Published: 01 September 2006
.... Carthagena is 110 Eighteenth-Century Life infested with numerous fl ocks of bats, which annoy not only the cattle but the inhabitants. In the islands, legions of ants have, at diff erent times, consumed every vegetable production, and left the earth entirely bare, as if it had been...
Journal Article
Eighteenth-Century Life (2007) 31 (1): 88–96.
Published: 01 January 2007
... many diff erent fi elds, it was thought only a team could cover them all. That may well be true, but the proj- ect failed. That contract for a life has now been given to James Harris, a philos- opher at St. Andrews University. The other recent biography is that of Roderick Graham, which, alas...
Journal Article
Eighteenth-Century Life (2005) 29 (1): 1–22.
Published: 01 January 2005
... should watch thy Infant Steps, and lead thee into Life. May thy Fate yet be better than that of her who bore thee” (2:263). Well after the boy is admitted to the Hospital, Miss Standish is briefl y reunited with her lover, although the parents’ reunion makes no diff erence to the “Fate” of the...
Journal Article
Eighteenth-Century Life (2006) 30 (2): 32–47.
Published: 01 April 2006
...” profoundly aff ected political consciousness and prompted observers to interpret some male suicides in political terms. I begin with a female suicide that was interpreted in a diff erent way, but not in order to make a quantitative argument about diff erences between the sexes, which I have addressed...
Journal Article
Eighteenth-Century Life (2005) 29 (3): 44–75.
Published: 01 September 2005
... understand the phenomenon of curi- osité, with its entire spectrum of objects and its social practices, as a histor- ical unit whose specifi c nature diff ers from the Kunst- und Wunderkam- mern. In this essay the Parisian collections curieuses will be anchored within a framework that, inspired by Pierre...
Journal Article
Eighteenth-Century Life (2007) 31 (1): 22–38.
Published: 01 January 2007
... printer, John Purser, consisting primarily of excerpts from the text itself, is reproduced in its entirety on pages 39 to 61. The others, recording the diff erent phases of the legal proceedings in which Purser and Cannon were caught up, make it possible to reconstruct in some detail the...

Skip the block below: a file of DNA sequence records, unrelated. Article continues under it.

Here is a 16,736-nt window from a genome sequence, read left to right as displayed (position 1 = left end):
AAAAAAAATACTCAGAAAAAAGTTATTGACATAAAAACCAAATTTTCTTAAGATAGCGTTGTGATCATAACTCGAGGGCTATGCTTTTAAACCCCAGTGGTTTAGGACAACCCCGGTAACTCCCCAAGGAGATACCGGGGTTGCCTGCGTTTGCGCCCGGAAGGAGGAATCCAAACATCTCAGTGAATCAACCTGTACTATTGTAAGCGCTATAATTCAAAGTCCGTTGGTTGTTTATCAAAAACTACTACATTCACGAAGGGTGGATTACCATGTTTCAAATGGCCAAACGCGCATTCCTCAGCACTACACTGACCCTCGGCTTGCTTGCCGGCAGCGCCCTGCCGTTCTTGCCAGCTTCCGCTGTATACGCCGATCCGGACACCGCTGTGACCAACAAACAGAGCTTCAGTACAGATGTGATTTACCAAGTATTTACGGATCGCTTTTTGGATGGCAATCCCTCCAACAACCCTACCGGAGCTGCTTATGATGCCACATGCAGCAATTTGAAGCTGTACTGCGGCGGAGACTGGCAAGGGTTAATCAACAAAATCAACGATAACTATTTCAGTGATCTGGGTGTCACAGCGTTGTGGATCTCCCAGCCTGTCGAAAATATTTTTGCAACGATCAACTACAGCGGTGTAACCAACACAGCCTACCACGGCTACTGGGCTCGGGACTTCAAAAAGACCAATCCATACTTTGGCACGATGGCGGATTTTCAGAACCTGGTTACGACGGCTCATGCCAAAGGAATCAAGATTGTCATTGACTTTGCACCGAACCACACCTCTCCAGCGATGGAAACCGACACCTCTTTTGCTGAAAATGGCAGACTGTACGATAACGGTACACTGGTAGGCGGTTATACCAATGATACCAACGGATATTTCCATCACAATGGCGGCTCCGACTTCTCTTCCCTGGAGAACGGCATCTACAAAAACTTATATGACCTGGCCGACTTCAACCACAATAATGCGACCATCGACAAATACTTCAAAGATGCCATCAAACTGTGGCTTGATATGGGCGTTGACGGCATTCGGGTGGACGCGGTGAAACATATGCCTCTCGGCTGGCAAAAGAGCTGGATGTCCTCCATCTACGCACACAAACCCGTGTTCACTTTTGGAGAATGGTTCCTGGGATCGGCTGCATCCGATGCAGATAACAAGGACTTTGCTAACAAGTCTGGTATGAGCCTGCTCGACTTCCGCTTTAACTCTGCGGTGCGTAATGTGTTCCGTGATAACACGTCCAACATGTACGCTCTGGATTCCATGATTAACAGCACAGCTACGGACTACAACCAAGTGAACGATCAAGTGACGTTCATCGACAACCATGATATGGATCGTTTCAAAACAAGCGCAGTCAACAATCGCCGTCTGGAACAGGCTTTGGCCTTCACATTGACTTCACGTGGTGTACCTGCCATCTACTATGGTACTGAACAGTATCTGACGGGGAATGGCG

Journal Article
Eighteenth-Century Life (2007) 31 (1): 97–99.
Published: 01 January 2007
... clubs as venues for projection of an aestheticized nationality (nationalism without party or political program) fails to convince. The con- nections between the three cases are not clear-cut despite the fact that circum- stances and approaches to imagining a Scottish nation diff er greatly from club...
Journal Article
Eighteenth-Century Life (2006) 30 (1): 25–55.
Published: 01 January 2006
... diff erent strands of patronage were also interwoven in women’s lives in sometimes unexpected ways, for a variety of confl icting motives. The Bluestocking sisters, Sarah Scott and Elizabeth Montagu, who have not been considered from this point of view either in the literature on patronage and...
Journal Article
Eighteenth-Century Life (2005) 29 (3): 76–96.
Published: 01 September 2005
... the texts presented, . . . second, to stress the texts’ diff erent, indigenous, ‘Gothic’ nature.”3 The implied dispute between Groom and Baatz concerns only the extent to which the gothic exists and how it is used in the title page, the facing fron- tispiece, and in the typography of the text...
Journal Article
Eighteenth-Century Life (2007) 31 (1): 62–80.
Published: 01 January 2007
... narrative reemerges within the actions of his libertine crew, in the form of their egalitarian circular contract. In this period it was usual for crews in the Pacifi c to overwinter in the Sandwich Isles. That Meares places a diff er- ent interpretation on the mutineers’ intention to go there, in order...